Archive for December 2nd, 2009

As we go ahead on our course in life’s spiritual voyage, we come to explore the multifaceted and multidimensional character of Spirit. We look at all of its diverse manifestations and forms, symbolic expressions, signs, and personal experiences. As we progress, as typified by our education, we dive into literatures that themselves present increasing degrees of complexity and nuance. We stretch as we go from our earliest studies of simple geometries to the more complex ones and then on to even more abstract mathematical imagining.

Often ignored in all this diversity and language and intellectual sophistication, is the lowly point. We hardly give the small dot on a page much attention ( unless, of course, it separates dollars from cents, pounds from pennies). So, what’s a point anyway?

In geometry, the “point” is an object in space  lacking in extent ( volume, area, length, etc.). In the Cartesian plot, it is  a unique position in space defined by paired values x and y. In any event, we spend most of our time thinking about trends, three points or more, and the geometric shapes. What, then, of the forgotten, lonely point?

In astrophysics, there is a vibrant dialogue that has been underway for some time on “gravitational singularity.” This also refers to a “point” where the “gravity well” runs so deep that objects, including light, enter but do not re-emerge.  Singularities are points of infinite density at the center of “black holes.” It is thought that our universe began as a singularity just prior to the “big bang.” In fact, you and I began life, in a sense, as biological singularities: single points that then became ever more complex through specialization of cells.

In turning to the matter of Sacred mysteries, there are striking parallels.  Out of the very simple comes complexity. From the still point at the center, humankind has evolved complex systems of expression to capture the naked singularity that cannot be so clearly seen, but that exerts such great power on our consciousness.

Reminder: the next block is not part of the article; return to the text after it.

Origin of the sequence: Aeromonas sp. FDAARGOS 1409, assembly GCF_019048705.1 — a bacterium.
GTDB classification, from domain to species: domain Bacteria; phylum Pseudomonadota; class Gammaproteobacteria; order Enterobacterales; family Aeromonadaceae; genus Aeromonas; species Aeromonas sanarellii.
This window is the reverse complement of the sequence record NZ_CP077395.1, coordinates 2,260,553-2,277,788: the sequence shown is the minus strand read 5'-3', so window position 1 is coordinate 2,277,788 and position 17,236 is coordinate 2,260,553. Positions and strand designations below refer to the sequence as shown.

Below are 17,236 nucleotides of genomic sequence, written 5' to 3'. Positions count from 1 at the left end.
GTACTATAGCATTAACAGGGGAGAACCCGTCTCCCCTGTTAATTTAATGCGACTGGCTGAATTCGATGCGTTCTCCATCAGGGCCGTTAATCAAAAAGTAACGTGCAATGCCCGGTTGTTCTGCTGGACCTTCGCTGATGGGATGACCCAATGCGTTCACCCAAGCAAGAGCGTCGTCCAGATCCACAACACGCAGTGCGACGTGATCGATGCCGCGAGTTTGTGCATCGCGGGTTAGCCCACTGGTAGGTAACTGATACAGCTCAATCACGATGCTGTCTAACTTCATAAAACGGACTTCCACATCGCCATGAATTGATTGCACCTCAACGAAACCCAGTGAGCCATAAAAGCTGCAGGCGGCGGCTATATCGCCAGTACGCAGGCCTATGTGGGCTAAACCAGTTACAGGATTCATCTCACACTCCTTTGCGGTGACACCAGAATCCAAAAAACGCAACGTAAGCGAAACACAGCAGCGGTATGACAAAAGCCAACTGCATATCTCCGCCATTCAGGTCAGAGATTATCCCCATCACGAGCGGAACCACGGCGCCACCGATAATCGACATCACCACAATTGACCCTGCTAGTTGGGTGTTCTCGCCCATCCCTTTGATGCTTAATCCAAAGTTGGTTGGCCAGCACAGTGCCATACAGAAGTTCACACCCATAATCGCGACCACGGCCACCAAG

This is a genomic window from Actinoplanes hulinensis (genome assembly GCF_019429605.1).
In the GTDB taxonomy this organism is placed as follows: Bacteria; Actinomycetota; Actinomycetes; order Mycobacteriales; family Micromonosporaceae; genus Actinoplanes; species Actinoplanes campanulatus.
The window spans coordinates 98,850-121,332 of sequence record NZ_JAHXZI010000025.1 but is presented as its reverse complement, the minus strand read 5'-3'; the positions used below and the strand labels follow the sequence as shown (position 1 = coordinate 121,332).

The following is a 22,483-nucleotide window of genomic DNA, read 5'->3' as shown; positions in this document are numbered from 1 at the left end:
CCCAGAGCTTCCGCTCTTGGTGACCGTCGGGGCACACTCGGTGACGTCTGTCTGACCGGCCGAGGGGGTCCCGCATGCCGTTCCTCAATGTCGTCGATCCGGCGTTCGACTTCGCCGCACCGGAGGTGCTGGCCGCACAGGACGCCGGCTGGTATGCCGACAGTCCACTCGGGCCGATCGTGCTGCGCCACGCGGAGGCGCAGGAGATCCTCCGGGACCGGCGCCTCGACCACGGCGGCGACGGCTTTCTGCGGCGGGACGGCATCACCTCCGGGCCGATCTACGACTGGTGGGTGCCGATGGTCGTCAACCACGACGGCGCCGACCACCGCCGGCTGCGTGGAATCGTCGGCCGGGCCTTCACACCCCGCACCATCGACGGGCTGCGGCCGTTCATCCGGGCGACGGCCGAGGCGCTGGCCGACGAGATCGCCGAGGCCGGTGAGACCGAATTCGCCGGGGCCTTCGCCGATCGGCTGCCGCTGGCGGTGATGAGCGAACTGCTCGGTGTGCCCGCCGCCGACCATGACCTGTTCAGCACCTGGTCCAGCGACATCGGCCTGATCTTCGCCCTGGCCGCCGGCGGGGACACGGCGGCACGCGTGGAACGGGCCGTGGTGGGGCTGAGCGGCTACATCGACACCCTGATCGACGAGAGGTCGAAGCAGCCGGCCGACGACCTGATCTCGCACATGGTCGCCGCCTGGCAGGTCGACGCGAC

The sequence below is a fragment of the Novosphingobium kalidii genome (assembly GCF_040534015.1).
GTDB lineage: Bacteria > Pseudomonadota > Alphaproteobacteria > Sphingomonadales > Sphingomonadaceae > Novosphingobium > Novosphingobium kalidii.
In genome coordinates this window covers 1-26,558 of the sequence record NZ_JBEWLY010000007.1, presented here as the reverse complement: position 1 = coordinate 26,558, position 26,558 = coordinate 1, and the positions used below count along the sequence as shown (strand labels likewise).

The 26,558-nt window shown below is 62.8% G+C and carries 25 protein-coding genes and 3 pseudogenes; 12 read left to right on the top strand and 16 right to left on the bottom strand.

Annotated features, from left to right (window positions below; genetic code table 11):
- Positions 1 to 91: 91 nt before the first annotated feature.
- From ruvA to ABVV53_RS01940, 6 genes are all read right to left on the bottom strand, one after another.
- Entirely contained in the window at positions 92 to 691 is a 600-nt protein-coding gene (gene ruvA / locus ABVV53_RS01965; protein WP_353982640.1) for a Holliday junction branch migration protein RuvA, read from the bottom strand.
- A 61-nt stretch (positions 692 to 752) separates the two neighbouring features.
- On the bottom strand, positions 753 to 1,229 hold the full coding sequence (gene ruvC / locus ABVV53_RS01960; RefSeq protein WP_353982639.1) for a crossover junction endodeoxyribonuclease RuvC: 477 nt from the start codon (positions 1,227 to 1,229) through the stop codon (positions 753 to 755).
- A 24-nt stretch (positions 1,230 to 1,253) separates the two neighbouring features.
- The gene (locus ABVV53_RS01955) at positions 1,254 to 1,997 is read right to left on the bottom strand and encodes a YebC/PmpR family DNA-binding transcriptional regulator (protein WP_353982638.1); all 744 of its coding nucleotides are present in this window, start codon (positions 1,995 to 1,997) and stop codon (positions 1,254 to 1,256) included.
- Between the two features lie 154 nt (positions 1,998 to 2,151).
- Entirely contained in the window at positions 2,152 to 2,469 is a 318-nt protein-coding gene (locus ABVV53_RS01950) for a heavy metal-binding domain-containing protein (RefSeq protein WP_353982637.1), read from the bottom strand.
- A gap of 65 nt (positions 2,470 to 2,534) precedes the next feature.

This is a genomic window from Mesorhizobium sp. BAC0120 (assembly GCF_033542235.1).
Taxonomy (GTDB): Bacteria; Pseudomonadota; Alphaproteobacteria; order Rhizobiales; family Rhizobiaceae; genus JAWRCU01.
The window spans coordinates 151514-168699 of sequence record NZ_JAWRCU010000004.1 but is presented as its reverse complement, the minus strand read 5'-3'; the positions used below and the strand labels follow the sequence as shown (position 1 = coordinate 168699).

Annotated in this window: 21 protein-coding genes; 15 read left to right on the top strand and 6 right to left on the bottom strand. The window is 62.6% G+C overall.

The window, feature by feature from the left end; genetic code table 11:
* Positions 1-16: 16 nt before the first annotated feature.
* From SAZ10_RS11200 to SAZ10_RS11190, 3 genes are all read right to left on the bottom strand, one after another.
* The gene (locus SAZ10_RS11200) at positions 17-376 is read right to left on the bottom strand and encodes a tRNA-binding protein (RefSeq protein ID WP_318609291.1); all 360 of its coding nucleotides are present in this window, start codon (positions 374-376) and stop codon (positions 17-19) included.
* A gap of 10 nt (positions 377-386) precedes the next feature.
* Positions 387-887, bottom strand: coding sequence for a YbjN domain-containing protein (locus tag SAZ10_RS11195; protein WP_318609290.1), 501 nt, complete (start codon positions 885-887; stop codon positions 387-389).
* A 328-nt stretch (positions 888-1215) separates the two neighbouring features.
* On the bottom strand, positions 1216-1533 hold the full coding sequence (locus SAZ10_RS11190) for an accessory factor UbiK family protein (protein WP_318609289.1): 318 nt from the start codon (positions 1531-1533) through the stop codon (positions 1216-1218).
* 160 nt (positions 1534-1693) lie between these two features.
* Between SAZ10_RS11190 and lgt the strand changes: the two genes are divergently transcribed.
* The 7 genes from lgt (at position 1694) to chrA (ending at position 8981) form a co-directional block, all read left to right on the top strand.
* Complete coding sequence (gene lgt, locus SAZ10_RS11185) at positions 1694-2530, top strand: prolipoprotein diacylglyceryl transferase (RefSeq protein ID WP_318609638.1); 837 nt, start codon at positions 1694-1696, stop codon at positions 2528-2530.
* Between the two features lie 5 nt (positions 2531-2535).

Alpha & Omega are points, not trends, not triangles, not cones, nor circles. Ultimately, we will all get to the point, and it will be a return.

Practically speaking, this meditation awakens a sense of the reason we meditate at all. To get to the point, the singularity, the origin and the destination.

I include here a relevant prayer and meditation from the Liturgy of the Order of the Christos [ A Celebration of the Cosmic Heart] incorporating poetry from a number of the Nag Hammadi texts.


Glory be to you, O Father.

Glory be to you, O Word.

Glory be to you, O Grace.

Glory be to you, O Mother.

Glory be to you , O Most Holy.

We give thanks to you, O Light.

In whom darkness does not dwell.

Gloria in Excelsis Deo.

Who are you O Holy One that comes out of Light?

What mouth can speak your name, or mind conceive your nature?

You hold the whole of creation within the circle of your care.

You are the Center,

The Circumference,

The Origination.

The Destination.

Maranantha, AMEN!

© Brother Anton and The Harried Mystic, 2009. Unauthorized use and/or duplication of this material without express and written permission from this blog’s author and/or owner is strictly prohibited.

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There is arguably no greater symbol of suffering, except for the Cross of Christ, than his suffering in the Garden of Gethsemane before his arrest. The canonical Gospels tell of his unspeakable loneliness while his principal disciples slept unaware of what Jesus knew too well: that he would be taken and condemned to die on a cross.

Suffering is the single largest conundrum facing those who believe. We struggle with it and try to make peace with it. We often hear that “it is G-d’s will.” This merely rationalizes suffering as fulfilling a grand purpose of which we are unaware. At best, this is a clever dodge, a sophistry. Alternatively, others contend that if God is all-knowing and yet allows suffering, he cannot be good, or if he’s good, and not the source of suffering, than he cannot be all-knowing.

Wars, rumours of war, unspeakable violence committed against people, and grotesque, evil acts perpetrated against entire ethnic groups, raise our doubts about G-d’s goodness, or we dismiss it as beyond us, and simply avoid thinking about it to the extent possible. Of course, until the next moment of genuine despair. How do we reconcile the tragedy of the world in which we live with a theistic mindset?

Buddhism rightly acknowledges that suffering is everywhere. The Bodhisattva’s mission is not to simply fly off into a paradisiacal rapture, but to return to those who do not yet know the truth, and end suffering. What is the truth that the great teachers of righteousness sought to share?

We are the Buddha and the Christ for one another.

Buddha sets himself the task to return from samadhi to bring knowledge to all. The Christ points the way to heaven in the here and now, not later, in seeing beyond the profane, mundane, and seemingly real, to the sublime, eternal, and more real than real. Both promise knowledge that is not of reason but of the Heart.